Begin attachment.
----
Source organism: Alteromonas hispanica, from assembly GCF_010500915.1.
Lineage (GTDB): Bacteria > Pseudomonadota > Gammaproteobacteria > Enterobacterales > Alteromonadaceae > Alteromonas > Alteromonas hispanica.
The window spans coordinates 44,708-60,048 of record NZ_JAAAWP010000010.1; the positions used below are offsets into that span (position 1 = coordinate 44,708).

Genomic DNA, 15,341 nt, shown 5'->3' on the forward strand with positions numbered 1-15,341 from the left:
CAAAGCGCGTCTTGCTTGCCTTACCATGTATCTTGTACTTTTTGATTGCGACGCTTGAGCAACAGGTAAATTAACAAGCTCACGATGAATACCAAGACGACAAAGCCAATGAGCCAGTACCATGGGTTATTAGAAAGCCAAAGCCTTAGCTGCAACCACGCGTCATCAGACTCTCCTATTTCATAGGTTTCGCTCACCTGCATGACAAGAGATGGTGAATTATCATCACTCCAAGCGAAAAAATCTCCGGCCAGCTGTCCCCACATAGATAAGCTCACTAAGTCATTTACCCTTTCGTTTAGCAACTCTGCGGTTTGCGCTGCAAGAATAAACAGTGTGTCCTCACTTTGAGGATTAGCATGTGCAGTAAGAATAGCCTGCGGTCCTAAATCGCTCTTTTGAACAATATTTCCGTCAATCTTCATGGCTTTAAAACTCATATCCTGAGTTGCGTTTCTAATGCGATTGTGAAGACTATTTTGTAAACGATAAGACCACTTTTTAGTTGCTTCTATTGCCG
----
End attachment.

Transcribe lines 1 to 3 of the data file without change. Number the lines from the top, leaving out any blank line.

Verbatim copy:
Source organism: Alteromonas hispanica, from assembly GCF_010500915.1.
Lineage (GTDB): Bacteria > Pseudomonadota > Gammaproteobacteria > Enterobacterales > Alteromonadaceae > Alteromonas > Alteromonas hispanica.
The window spans coordinates 44,708-60,048 of record NZ_JAAAWP010000010.1; the positions used below are offsets into that span (position 1 = coordinate 44,708).